IA Coursework & Careers

Students in Lesley Hayman-Sager's Design Fundamentals 220 class take measurements in the Design Gallery in the School of Human Ecology, which is housed in new Nancy Nicholas Hall, at the University of Wisconsin-Madison on Sept. 10, 2012. (Photo by Bryce Richter / UW-Madison)

As an Interior Architecture major, you’ll learn how to blend art and social sciences (how people interact their environment, the history of design) with physical sciences (the effects of materials on the physical health, the comfort of inhabitants). SoHE students work with clients on real-world projects, from the basics of a chair to full house remodels and commercial revamps.

Coursework includes sketching, rendering, computer drafting and design, 3D modeling, art and art history, history of interiors, business, and engineering. Real-world experience is enhanced through internships. Plus, you’ll graduate prepared to sit for the prestigious NCIDQ exam and armed with an impressive and professional work portfolio. For coursework details, contact your academic advisor or reference the UW-Madison Undergraduate Catalog.

Graduates of our IA program have found employment at large, internationally recognized design companies, including Gansler, Flad Architects, Strang, Herman Miller, and Steelcase. Others have started their own design firms.

Types of Interior Architecture Careers:

Interior Designers
Residential Designers
Commercial Designers
Visual Merchandisers
Store Planners
Project Managers
Graphic Designers
Consultants
Interior Architect

Where Are They Now?

Below is a snapshot of the different positions and organizations Interior Architecture alumni have found employment with 1-3 years post-graduation.

Interior Architecture Alumni Careers – PDF

More About Interior Architecture

“Interior design is a multi-faceted profession in which creative and tech
nical solutions are applied within a structure to achieve a built interior environment. These solutions are functional, enhance the quality of life and culture of the occupants and are aesthetically attractive. Designs are created in response to and coordinated with the building shell and acknowledge the physical location and social context of the project.” For more information refer to NCIDQ.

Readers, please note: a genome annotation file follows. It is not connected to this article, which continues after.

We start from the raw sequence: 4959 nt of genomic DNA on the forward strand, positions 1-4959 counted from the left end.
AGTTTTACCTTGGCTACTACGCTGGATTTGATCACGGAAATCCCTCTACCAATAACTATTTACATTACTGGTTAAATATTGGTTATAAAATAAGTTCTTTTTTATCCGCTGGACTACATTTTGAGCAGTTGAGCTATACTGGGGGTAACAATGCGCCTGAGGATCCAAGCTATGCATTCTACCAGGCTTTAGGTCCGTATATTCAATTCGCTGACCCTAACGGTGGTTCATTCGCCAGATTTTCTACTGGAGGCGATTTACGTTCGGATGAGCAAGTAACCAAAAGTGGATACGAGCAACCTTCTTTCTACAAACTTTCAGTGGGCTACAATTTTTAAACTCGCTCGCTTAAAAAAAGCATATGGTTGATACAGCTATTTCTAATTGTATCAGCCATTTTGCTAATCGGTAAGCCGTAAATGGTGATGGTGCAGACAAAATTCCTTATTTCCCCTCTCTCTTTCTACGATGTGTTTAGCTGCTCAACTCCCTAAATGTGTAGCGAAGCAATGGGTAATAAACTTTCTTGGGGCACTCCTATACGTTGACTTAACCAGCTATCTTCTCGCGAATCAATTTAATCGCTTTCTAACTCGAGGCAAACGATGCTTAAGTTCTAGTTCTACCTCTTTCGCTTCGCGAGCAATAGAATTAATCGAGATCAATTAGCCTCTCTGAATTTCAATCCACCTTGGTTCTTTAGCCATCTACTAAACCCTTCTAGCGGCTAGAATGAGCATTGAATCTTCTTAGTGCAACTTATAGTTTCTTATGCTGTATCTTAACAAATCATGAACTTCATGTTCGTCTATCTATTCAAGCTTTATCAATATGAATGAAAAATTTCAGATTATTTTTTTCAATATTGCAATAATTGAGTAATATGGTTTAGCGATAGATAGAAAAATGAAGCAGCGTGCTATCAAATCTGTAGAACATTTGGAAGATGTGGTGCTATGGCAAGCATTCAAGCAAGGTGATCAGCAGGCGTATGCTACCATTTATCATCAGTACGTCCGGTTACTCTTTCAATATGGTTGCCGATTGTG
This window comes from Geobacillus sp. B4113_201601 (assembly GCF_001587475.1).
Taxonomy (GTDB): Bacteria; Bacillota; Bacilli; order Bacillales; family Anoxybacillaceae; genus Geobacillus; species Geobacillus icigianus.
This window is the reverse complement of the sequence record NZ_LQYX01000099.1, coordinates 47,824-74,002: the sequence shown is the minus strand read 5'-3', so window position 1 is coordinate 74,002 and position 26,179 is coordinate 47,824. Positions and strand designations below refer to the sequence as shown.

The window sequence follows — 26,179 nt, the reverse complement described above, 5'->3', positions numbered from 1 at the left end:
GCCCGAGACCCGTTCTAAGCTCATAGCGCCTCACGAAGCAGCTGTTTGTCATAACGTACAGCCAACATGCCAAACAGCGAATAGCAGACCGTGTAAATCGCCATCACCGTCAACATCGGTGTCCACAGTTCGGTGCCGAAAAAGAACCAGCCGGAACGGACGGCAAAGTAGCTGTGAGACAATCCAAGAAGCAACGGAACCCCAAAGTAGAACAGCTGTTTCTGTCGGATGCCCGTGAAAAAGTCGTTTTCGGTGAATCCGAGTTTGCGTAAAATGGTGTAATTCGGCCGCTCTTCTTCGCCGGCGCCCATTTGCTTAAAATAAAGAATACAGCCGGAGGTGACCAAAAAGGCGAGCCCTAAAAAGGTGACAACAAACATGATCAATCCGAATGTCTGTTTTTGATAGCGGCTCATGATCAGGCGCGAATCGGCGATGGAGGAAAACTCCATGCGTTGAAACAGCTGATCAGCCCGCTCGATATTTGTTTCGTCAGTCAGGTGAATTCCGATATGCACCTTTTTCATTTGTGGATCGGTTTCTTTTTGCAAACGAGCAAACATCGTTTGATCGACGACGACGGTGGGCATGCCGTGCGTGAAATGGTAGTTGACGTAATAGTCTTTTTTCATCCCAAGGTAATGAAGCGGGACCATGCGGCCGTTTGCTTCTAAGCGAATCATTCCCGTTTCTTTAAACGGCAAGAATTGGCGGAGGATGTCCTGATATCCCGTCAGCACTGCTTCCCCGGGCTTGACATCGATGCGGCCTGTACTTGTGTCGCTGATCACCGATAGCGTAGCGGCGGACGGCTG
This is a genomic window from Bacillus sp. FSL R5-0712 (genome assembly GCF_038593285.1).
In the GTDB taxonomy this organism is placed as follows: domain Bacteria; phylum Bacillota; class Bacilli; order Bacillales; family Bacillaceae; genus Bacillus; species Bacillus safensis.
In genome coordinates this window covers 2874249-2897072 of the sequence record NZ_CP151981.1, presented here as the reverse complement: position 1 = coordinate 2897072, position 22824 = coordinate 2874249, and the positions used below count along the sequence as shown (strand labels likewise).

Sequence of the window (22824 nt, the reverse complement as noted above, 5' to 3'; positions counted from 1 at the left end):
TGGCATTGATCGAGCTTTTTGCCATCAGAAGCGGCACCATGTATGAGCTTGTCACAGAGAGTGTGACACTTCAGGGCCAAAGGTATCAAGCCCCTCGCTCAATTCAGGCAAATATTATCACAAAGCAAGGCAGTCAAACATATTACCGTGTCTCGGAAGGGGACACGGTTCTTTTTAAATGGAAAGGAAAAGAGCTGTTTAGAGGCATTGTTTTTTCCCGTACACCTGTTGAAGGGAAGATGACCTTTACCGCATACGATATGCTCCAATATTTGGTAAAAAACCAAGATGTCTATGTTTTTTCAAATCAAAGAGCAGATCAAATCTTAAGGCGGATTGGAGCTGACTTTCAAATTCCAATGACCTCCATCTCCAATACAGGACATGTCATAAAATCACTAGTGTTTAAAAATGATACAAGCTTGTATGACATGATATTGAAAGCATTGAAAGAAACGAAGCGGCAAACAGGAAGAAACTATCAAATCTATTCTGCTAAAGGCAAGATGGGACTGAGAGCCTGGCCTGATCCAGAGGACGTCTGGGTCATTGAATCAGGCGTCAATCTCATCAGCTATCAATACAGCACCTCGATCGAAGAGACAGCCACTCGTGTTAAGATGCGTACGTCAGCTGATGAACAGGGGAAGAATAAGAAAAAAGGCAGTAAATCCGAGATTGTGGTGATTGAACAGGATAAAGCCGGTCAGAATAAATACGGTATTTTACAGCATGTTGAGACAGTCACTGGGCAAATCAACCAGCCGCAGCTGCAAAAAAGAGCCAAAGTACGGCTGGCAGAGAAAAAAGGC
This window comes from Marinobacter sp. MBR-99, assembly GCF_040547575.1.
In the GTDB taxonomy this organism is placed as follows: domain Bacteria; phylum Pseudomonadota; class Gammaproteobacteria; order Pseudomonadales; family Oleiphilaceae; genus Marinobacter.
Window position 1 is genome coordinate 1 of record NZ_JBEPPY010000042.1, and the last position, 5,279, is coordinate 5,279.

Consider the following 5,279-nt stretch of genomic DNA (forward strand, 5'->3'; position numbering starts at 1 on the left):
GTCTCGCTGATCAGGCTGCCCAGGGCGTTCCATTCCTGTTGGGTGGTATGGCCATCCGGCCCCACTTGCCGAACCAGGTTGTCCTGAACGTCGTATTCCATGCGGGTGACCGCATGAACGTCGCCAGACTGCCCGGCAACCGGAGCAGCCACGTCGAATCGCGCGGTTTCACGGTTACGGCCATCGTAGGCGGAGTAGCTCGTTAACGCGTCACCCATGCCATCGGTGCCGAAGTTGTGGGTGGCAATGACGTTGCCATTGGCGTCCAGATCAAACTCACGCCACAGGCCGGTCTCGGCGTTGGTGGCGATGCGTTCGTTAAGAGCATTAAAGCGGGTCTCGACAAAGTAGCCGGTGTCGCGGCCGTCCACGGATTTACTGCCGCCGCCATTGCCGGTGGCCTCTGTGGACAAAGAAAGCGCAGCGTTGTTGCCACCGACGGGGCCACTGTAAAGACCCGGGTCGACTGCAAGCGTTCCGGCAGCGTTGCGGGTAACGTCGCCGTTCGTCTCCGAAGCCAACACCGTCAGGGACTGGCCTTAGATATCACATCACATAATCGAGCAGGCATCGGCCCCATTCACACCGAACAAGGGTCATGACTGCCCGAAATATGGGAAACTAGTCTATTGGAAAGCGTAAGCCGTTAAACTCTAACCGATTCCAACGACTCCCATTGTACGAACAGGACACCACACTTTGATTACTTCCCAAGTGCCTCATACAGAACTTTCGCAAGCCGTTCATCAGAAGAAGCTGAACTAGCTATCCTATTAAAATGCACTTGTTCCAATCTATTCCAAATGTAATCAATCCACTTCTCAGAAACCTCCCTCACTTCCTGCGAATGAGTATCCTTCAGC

More About Our IA Program

The undergraduate major in interior architecture is a four-year professional program accredited by the Council of Interior Design Accreditation (CIDA) and leading to the Bachelor of Science degree in Interior Design. The program develops students’ creativity in the design and planning of interior spaces by emphasizing the process and communication of design. Students learn to integrate the art of design with the social sciences concerning the interaction of people and their environment, the history of design, and the physical sciences relating to the effects of materials on the physical health and comfort of inhabitants. Insight into professional practice is enhanced through internship experieIA sample roomnces.

Course content helps students develop communication skills such as sketching, rendering, computer-aided design, and three-dimensional modeling. Real world projects and design thinking experiences are emphasized in several of the studio courses. In addition, courses in art history, history of interiors, mechanical engineering, and art are required. Dedicated studios, a maker space, a resource library, lighting demonstration areas, and a computer laboratory provide physical support for the interior design curriculum. A portfolio is required before graduation.

Phase One

Courses help develop skills in drawing, AutoCAD, and model making. Students learn how to apply the design elements and principles to both two-dimensional and three-dimensional projects. Students are introduced to evidence-based design and the design thinking process. At the end of this phase students apply to phase two.

Phase Two

Studio classes in phase two begin with an emphasis on light commercial and residential design. All projects take a human-centered approach and several require students to apply historical precedence to their design solutions. At least one project focuses on the redesign of a non-pro?t organization where evidence-based research is needed. Students gain an understanding of building codes, universal principles and ADA guidelines. During this year, students gain extensive knowledge in historical styles, and become pro?cient in sketching, rendering, AutoCAD, and Revit.

Phase two

Studio classes focus on large scale projects. Students learn how to design for a large office setting and a restaurant. Both semester-long projects require extensive programing and concept development. Construction documentation, lighting, acoustics and thermal comfort, as well as life safety are addressed in these studios and other required courses.

Phase two

During the last studio, students have the opportunity to choose from four areas of interest and work directly with a design ?rm. Projects range from retail to education to health care to hospitality. Evidence-based research and real client feedback are the corner stones for the success of these projects There are no required courses the final semester, thus providing the students with the opportunity to take on a full-time internship, study abroad or graduate early.